The judgment is affirmed.
FN1. Subsequent statutory references are to the Penal Code unless otherwise indicated.. FN1. Subsequent statutory references are to the Penal Code unless otherwise indicated.
FOOTNOTE. FN††<> See footnote *, ante.
2. Maral was convicted of attempted child stealing. That fact does not alter our analysis of the elements of the offense proscribed by section 278.
3. In 1996 section 278 was amended to read as follows: “Every person, not having a right to custody, who maliciously takes, entices away, keeps, withholds, or conceals any child with the intent to detain or conceal that child from a lawful custodian shall be punished by imprisonment in a county jail not exceeding one year, a fine not exceeding one thousand dollars ($1,000), or both that fine and imprisonment, or by imprisonment in the state prison for two, three, or four years, a fine not exceeding ten thousand dollars ($10,000), or both that fine and imprisonment.” (Stats.1996, ch. 988 (A.B.2936), § 9.)The principal change was to replace the clause “from a person, guardian, or public agency having the lawful charge of the child” with the phrase “from a lawful custodian.” The requirement that the custody be lawful was expressly reenacted in the new statute.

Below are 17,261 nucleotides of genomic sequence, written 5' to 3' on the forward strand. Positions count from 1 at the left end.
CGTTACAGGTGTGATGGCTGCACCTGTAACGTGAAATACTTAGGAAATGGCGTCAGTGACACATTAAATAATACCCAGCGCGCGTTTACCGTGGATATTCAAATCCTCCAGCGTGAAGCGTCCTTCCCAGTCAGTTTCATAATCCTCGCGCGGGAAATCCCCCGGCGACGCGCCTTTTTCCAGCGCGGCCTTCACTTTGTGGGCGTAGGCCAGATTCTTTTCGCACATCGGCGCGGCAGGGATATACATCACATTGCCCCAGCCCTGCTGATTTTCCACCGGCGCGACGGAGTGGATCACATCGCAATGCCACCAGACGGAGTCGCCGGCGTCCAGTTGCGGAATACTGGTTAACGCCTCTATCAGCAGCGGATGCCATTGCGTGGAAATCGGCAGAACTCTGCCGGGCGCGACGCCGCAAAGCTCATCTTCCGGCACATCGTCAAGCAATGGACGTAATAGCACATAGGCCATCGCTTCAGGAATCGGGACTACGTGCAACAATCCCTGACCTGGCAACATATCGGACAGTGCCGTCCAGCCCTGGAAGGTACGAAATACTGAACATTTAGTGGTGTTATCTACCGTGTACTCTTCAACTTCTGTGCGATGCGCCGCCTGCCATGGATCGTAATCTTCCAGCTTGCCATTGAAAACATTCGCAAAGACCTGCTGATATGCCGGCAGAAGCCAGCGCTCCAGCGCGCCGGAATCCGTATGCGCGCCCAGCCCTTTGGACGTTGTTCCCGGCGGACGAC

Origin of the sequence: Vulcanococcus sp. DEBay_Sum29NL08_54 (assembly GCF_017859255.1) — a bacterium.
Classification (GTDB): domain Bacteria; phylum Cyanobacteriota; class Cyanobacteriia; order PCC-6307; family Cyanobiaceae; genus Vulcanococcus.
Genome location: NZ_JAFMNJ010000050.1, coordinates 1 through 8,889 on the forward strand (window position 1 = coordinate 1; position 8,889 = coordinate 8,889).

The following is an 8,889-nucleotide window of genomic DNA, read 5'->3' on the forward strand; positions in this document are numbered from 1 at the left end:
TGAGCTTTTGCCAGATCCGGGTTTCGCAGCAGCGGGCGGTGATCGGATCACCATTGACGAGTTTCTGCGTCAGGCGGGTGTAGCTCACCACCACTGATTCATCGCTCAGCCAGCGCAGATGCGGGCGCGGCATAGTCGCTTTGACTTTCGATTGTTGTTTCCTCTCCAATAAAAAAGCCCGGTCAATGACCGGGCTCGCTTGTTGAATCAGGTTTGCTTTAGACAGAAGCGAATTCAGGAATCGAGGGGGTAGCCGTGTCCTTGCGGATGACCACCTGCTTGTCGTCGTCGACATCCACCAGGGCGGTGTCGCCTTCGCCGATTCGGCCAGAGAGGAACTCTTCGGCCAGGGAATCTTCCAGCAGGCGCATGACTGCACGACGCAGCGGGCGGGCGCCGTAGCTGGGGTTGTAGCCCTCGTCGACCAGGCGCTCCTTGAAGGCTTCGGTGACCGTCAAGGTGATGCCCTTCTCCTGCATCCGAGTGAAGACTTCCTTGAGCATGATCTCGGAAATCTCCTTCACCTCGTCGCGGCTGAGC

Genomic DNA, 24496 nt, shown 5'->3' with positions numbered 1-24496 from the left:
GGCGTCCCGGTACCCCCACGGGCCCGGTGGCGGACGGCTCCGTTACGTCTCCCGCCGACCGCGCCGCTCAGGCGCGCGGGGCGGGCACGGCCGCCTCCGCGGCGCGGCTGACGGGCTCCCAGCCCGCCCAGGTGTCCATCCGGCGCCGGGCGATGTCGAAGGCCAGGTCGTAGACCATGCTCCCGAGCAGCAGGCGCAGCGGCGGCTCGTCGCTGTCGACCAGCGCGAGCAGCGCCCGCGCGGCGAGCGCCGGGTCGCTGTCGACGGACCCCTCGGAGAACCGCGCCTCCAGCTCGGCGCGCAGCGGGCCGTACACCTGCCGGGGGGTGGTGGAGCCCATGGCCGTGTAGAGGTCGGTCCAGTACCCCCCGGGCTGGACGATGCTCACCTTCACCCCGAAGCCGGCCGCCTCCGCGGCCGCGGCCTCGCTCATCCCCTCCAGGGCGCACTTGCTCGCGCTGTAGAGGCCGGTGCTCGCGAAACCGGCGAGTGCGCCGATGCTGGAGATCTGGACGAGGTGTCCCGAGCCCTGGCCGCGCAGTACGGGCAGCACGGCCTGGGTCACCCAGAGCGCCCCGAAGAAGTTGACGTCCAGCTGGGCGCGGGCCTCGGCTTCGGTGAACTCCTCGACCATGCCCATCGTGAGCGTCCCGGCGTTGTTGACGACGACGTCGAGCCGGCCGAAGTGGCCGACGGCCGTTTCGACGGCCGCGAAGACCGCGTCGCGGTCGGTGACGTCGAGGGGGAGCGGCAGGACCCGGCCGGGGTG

4. The same orders make clear Maral's parental rights were suspended by order of the dependency court. Maral's right of access to T. changed from order to order. The record indicates why: Maral was uncooperative and difficult. The May 24, 1995 order granted Maral visits with T. only if those visits were held at the office of the Department of Children's Services, her brother were not present, and she had first participated in an Evidence Code section 730 evaluation. Further, she was not to speak to T. in Armenian unless an Armenian speaking monitor were present. Maral's lack of right to custody could not be more clear-if the dependency court orders are valid.If valid, the dependency court orders establish both that George is to have custody of T. and Maral has no right of custody; indeed, she has the privilege rather than the right to visit T.-and only under severely circumscribed conditions.
5. The People argue that Maral acknowledged the lawfulness of the dependency court custody order. Maral's view of the validity of the order does not establish its true legal status; nor, for the reasons discussed in the text, infra, does it constitute a waiver of her right to claim on appeal that the order was invalid.